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An Eye for a Dog

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130 – June, 2015

From the archives of The Canine Chronicle, June, 2015

By Dr. Gerry G. Meisels

“She sure has an eye for a dog” is a compliment and an expression of respect. This honor and accolade is reserved for those few people who seem to be able to identify unerringly the highest quality dogs coming closest to the standard in many and even most breeds. Is this eye for a dog a natural gift, is it developed over time, and can anyone acquire it with enough time and effort? Having an eye for a dog requires two main characteristics: knowledge of type and structure, and objective judgment without distraction by extraneous factors. How are these characteristics acquired? They certainly are not inherited but are developed through study and observation, and also require personal traits that no training program can develop.

The questions posed above can be answered largely by following how the involvement in the sport develops for most people. On one extreme, there are those few people who are born into “dog families”, families that are heavily engaged in the sport as experienced and knowledgeable exhibitors, professional handlers, and/or breeders. On the other extreme are people who came into the sport and maybe even into dog ownership as grown-ups. Both paths can lead to an eye for a dog, but the different starting points require different approaches to developing an “EFAD” –?eye for a dog.

Young people coming from “doggie” families have many advantages because they are familiar with many aspects of the sport and the world of purebred dogs and conformation dog shows. They also are at risk of being preoccupied with whatever specific conformation aspect is a priority for the family, and of having become jaded by the inevitable frustrations, disappointments, and only too often the perception that dog shows are about the handler more than about the dog. I have stood by ringside many times hearing about how this win was set up or that person had an unfair “political” advantage, said in full earshot of a young observer or junior handler. What these young people need to develop more than anything else is objectivity and judgment.

The growth of a mature entrant to acquiring an EFAD can be tracked by following their growth in the sport. Most serious new entrants begin with a dog they love and of which they are proud. They want to validate their belief that theirs is really a great dog. If they are really serious, they will try to learn all about the breed as well, progressing from believing in their dog to knowing their breed. They will also attend enough shows with quality competition to train their eyes to recognize quality in any dog of their breed, and evaluate their dog in comparison to others. Pretty soon, if their dog is really good, they will win breeds and compete in their group. Now to understand what happens at that level of competition, they must get to know other breeds as well, expanding their horizon and training their eyes. They also learn about their own breed in the process. I vividly remember sitting through a number of breeders’ seminars about my own breed many years ago, in which a particular part of the skeletal structure was described as unique. I did not learn until I studied other breeds’ standards that this statement was poppycock, that there were at least three other breeds with the same skeletal characteristic! What they have just done then is progress from knowing their breed to knowing all or most of the breeds in their group.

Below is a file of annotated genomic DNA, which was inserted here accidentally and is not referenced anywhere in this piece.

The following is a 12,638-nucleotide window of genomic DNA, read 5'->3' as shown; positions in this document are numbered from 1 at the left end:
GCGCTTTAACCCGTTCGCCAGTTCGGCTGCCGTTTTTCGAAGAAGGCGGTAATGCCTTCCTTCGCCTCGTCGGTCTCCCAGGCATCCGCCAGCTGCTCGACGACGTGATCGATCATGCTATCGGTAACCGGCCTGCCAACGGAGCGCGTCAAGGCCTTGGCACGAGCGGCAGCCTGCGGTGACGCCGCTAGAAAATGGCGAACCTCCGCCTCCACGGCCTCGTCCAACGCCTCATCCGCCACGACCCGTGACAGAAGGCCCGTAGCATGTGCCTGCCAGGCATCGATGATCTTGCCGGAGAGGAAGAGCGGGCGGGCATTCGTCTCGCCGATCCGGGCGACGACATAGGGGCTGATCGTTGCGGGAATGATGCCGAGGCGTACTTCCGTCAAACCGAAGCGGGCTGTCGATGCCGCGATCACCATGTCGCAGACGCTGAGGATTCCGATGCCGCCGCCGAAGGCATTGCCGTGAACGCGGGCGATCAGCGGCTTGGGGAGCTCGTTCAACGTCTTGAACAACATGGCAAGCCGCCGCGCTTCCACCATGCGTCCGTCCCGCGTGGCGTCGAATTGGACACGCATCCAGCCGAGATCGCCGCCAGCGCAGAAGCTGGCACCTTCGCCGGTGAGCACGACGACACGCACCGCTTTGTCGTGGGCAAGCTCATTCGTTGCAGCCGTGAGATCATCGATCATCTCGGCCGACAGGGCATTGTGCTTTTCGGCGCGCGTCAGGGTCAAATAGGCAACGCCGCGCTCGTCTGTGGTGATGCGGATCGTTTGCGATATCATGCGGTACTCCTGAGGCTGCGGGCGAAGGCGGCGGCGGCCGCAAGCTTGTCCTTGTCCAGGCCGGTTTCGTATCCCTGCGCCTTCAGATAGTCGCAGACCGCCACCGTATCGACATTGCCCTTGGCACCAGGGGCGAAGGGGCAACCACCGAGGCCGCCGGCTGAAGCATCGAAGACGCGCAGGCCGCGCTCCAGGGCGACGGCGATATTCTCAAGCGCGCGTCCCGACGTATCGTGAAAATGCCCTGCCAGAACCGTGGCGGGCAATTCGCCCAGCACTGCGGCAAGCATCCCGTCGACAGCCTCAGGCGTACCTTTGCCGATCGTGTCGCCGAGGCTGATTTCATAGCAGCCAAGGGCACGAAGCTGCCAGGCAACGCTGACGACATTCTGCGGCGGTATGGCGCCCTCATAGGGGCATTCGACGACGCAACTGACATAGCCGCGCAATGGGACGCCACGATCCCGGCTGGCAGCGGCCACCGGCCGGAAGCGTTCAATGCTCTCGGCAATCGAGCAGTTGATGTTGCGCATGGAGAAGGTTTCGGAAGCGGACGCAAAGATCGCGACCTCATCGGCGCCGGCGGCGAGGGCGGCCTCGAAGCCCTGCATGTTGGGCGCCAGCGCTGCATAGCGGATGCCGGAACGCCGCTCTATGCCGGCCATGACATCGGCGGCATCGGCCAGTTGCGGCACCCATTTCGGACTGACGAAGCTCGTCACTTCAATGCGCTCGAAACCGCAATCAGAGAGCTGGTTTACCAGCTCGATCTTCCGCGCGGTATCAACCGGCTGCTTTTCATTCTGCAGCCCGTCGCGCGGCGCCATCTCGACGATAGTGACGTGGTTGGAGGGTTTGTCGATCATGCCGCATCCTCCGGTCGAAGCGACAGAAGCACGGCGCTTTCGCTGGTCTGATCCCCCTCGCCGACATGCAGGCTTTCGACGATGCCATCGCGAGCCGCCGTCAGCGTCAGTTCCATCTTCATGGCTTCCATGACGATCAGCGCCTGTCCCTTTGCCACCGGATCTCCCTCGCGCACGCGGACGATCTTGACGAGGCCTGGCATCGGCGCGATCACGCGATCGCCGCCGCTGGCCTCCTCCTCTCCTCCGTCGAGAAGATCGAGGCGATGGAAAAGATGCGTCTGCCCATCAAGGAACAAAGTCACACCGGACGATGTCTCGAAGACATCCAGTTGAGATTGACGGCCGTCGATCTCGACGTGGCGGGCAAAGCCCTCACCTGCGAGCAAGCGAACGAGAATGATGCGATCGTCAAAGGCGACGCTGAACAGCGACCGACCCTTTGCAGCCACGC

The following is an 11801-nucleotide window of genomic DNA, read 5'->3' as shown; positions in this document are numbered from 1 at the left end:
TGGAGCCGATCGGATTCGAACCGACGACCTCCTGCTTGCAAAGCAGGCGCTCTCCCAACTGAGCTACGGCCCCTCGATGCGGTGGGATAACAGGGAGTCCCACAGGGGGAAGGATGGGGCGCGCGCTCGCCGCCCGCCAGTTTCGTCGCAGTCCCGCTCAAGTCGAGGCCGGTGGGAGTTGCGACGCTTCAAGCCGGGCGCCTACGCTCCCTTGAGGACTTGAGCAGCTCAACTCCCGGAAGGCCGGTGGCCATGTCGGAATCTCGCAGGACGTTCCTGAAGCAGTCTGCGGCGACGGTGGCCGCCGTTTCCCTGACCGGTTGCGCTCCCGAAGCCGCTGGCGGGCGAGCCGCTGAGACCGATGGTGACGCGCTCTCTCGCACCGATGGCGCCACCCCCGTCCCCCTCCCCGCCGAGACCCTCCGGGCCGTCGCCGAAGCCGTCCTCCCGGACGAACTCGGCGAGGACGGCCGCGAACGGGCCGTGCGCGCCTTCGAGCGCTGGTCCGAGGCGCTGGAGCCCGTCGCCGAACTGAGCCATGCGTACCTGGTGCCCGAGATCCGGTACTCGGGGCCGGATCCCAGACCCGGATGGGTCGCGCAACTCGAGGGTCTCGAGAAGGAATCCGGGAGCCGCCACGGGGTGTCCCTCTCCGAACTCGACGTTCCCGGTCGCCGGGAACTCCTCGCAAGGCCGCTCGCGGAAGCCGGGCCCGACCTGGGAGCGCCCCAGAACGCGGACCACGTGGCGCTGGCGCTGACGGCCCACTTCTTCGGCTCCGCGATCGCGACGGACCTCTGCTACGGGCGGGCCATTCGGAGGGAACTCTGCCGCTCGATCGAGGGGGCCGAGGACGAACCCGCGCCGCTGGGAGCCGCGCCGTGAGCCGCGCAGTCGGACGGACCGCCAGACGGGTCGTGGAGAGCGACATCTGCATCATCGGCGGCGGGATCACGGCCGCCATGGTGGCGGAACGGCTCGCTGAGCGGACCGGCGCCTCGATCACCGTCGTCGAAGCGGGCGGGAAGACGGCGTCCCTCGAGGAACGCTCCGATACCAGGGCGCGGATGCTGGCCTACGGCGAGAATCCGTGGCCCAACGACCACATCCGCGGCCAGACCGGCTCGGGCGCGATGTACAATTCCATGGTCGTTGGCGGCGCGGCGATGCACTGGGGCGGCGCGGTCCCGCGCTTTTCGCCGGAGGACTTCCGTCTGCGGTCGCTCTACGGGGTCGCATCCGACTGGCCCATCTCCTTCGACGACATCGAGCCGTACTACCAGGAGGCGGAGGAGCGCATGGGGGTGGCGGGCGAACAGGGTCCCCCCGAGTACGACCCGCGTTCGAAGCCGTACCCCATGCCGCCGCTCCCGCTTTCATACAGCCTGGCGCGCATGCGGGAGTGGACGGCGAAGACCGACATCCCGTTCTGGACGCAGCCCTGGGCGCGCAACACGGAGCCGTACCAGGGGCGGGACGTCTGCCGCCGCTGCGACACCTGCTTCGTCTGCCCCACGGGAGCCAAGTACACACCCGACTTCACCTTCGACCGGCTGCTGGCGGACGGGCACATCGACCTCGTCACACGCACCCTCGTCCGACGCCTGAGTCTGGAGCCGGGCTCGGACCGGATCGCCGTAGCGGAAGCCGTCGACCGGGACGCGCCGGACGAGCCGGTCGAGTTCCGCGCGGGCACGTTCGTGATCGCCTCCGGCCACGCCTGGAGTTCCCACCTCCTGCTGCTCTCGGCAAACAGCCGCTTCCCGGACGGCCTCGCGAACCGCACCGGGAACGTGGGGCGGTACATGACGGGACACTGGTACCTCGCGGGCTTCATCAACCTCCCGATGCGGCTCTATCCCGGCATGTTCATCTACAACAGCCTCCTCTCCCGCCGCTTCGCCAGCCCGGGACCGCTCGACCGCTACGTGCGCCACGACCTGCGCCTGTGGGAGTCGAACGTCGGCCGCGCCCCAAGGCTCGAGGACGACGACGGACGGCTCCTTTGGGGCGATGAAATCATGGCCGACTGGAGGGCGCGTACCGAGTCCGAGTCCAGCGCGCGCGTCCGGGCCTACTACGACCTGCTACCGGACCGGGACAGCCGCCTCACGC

What do you do when your group is the last to be judged? If you are serious about learning about dogs, you will stay ringside and watch other groups. If you do this regularly at enough shows, and you make the investment in learning not just from books and standards but by seeing good and even great dogs in the ring, you gradually progress from knowing dogs in your group to knowing all or at least most breeds. Nothing trains for EFAD better than seeing great examples of many breeds. Are all breed winners great dogs? Of course not. Are all group placing dogs great dogs? Of course not. But by far the overwhelming number of top winning dogs are very, very good dogs. Seeing them trains your eye much better than memorizing standards. But these dogs must be seen – and going to your local show even a dozen times a year is not good enough to see many great dogs. I know many breeders and exhibitors who have not made that investment, who have not sought to learn, who have not had the humility to admit that they must learn, and who have not developed that EFAD even for their own breeds after decades of showing and breeding.

Even following this long-term, relatively intense process of training the eye is not enough. An EFAD also requires personal characteristics no matter which path to the goal is taken: personal integrity, objectivity, and judgment. If they are lacking, opinions of dogs will vary as the weather vane in the wind. The wind may be people, faces, and other factors that should have no place in evaluating dogs. Judges especially must guard against the wind of potential future assignments and personal friendships. The search for acquiring EFAD is never-ending even for those closest to having this talent. The investment in learning, participating, and rejecting false influences is ongoing for anyone who wants to acquire or sustain their EFAD.

Many barriers must be surmounted to develop an EFAD. An EFAD is certainly not something with which anyone is born. Only few acquire it. Those who have an eye for a dog because they possess the necessary personal characteristics and have invested extensively in learning are deserving of our special respect.

I gratefully acknowledge numerous helpful and insightful discussions with my wife Sylvia.

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